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Phillip N. Miklas and Jose Santiago

Cultivated tepary bean (Phaseolus acutifolius A. Gray var. latifolius Freeman) has potential for production during the hot, dry seasons in the tropics. Bean golden mosaic virus (BGMV), however, seriously limits production of Phaseolus spp. in such environments. Twelve select tepary beans were evaluated for reaction to BGMV across four field nurseries near Isabela, Puerto Rico. Disease reaction was principally determined by measurement of seed yield (kg·ha–1) and weight (g 100/seeds). All tepary beans possessed some tolerance to BGMV, as they produced comparatively moderate seed yield despite expression of severe foliar yellow mosaic symptoms. On average, tepary bean yielded 133% of the BGMV-resistant dry bean (Phaseolus vulgaris L.) control `Dorado'. Four teparies, Neb-T-6-s, GN-610-s, Neb-T-8a-s, and PI 321637-s, expressed superior tolerance to BGMV as they yielded above the trial mean in at least three of four trials. Harvested seed quality was uniformly poor across all lines, averaging 18% less weight than in the non-BGMV trials. The combination of the observed tolerance with escape mechanisms and cultural disease control practices may enable production of tepary bean in regions and seasons that experience moderate to severe BGMV epidemics.

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Harbans L. Bhardwaj and Anwar A. Hamama

Tepary bean (Phaseolus acutifolius A. Gray), a native of southwestern U.S., is a promising plant for crop diversification and for production in short rotations with wheat. However, protein and mineral concentrations in tepary bean seed produced outside the southwestern U.S. are largely unknown. We evaluated concentrations of protein and various minerals in seed produced by eight tepary bean genotypes planted at three different dates each during 1997 and 1998 at Ettrick, Virginia. Significant year × planting date and year × genotype interactions existed for protein and other traits. Protein and zinc concentrations increased and calcium concentrations decreased with later plantings during both years. Mid-June planting had 14% higher protein concentration (24.5%) than late-May planting (21.4%) and mid-July planting had 6% higher protein concentration (25.9%) than mid-June planting. Color of seedcoat was not associated with concentrations of protein or minerals. The average concentrations of boron, calcium, copper, iron, potassium, magnesium, manganese, phosphorus, sulfur, and zinc (mg/100g) were: 1, 184, 1, 11, 1531, 192, 3, 451, 311, 4, respectively. Tepary bean seeds contained 24% protein as compared to reported average values of 22.3% in navy, 22.5% in red kidney, and 20.9% in pinto bean. The average iron concentration (mg/100g) in tepary bean seed (10.7) was higher than that in navy (6.4), red kidney (6.7), and pinto (5.9) bean. Based on protein and mineral concentrations tepary bean seed compared well with seeds of navy, red kidney, or pinto bean.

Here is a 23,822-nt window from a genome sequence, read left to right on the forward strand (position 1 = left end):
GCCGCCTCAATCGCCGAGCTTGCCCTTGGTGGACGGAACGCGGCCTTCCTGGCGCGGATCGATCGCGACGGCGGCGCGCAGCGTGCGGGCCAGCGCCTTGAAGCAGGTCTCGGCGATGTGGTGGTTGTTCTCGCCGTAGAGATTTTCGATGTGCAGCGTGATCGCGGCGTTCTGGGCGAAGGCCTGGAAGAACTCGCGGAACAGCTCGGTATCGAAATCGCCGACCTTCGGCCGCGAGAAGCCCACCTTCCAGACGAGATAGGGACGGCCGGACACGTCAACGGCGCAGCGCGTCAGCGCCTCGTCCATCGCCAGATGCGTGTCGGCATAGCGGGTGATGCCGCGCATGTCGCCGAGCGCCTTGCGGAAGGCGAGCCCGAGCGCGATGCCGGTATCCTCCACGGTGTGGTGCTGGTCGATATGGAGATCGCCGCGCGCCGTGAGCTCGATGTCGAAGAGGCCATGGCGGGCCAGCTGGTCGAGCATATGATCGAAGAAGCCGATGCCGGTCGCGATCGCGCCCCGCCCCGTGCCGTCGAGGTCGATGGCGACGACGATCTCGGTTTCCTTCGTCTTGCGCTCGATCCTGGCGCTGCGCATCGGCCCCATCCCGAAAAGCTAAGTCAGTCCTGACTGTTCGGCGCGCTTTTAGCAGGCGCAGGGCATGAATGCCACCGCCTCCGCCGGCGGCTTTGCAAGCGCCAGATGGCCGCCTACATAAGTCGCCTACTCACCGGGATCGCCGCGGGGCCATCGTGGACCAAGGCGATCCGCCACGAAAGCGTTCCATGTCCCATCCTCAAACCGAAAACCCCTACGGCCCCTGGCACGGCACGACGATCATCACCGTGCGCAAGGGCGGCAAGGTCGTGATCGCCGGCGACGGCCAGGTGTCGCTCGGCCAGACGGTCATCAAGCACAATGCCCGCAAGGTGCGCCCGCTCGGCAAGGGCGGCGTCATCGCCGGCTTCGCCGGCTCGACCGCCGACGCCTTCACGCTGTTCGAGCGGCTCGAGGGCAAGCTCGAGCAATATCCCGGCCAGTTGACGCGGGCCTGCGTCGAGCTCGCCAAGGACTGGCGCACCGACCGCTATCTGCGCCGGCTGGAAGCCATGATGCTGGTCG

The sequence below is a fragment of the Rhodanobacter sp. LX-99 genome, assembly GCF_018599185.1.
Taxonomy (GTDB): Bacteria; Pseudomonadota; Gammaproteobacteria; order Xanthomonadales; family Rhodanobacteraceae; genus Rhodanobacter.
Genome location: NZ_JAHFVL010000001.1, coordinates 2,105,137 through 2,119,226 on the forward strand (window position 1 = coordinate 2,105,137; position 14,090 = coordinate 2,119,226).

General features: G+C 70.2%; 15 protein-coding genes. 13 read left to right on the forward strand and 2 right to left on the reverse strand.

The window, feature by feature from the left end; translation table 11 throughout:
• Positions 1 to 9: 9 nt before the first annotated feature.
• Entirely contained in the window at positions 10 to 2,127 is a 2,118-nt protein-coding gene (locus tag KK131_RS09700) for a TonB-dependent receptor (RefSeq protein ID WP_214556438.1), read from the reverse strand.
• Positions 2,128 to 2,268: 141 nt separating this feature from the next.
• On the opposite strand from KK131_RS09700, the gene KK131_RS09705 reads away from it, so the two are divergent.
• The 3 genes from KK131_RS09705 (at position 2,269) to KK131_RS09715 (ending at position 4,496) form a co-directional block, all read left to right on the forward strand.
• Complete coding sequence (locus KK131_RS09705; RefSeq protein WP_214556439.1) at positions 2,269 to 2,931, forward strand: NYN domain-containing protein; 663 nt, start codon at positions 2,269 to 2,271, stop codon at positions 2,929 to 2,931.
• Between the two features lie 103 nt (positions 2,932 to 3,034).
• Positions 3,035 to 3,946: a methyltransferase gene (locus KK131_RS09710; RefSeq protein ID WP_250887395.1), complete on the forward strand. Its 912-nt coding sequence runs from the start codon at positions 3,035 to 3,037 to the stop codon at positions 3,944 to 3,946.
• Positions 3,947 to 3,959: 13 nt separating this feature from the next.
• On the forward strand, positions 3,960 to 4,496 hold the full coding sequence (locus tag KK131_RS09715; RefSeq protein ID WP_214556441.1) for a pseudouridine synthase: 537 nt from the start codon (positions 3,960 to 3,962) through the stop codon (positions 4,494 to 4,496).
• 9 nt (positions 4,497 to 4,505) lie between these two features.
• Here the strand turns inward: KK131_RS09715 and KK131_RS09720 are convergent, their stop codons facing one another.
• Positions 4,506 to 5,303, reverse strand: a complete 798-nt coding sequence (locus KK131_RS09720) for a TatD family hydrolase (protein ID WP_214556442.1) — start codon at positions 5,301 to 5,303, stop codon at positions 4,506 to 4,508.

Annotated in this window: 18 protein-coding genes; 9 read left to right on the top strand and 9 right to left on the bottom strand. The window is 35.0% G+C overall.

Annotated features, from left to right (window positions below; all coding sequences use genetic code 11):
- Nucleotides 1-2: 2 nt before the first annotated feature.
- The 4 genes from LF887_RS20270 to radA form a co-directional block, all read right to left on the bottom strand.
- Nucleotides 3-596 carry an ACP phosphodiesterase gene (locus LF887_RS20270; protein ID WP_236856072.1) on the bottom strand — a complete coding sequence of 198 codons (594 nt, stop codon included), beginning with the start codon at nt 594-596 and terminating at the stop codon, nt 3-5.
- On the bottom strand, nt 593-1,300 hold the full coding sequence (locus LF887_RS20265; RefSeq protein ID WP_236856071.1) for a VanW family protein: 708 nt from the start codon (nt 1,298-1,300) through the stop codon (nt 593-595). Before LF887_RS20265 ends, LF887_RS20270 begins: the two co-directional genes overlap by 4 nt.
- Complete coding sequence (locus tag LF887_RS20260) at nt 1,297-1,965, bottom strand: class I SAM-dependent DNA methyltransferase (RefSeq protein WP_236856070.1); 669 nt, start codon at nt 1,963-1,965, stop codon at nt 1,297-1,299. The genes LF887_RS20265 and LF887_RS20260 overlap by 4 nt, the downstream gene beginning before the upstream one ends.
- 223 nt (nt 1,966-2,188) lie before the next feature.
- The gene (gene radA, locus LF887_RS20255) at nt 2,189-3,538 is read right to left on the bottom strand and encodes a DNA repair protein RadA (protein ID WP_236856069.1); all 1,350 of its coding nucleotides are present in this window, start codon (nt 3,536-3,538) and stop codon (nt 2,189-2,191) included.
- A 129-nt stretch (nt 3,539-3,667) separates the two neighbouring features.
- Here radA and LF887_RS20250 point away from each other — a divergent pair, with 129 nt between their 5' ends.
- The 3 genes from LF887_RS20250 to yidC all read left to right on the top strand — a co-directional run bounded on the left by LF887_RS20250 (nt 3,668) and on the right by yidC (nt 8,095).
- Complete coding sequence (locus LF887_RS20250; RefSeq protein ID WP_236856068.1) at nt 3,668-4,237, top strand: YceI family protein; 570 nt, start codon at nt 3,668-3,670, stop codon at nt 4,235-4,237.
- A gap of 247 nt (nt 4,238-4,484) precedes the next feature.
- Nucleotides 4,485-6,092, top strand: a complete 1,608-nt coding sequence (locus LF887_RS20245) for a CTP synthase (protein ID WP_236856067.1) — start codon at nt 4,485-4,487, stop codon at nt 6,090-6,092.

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Harbans L. Bhardwaj, Muddappa Rangappa, and Anwar A. Hamama

Our objective was to evaluate production potential of eight tepary bean (Phaseolus acutifolius A. Gray) genotypes and three planting dates. Significant variation (P < 0.05) existed among eight genotypes and three planting dates in 1997 and 1998. The genotype ×planting date interaction was nonsignificant (P > 0.05) for seed yield and harvest index. Seed yields of eight genotypes, when averaged over three planting dates and 2 years, varied from 1618 to 1988 with a mean of 1816 kg·ha-1, indicating that tepary bean is adapted to Virginia's agro-climatic conditions. The harvest index (ratio between seed and total plant weight, expressed as percentage) ranged from 38% to 47%. Seed weight varied from 12.6 to 18.8 g with a mean of 14.5 g. Genotypes with tan-colored seeds had significantly larger seed than those with black or white seeds. Planting dates significantly affected seed yield, seed weight, and harvest index. The highest seed yield (2239 kg·ha-1) and harvest index were obtained from the late May plantings.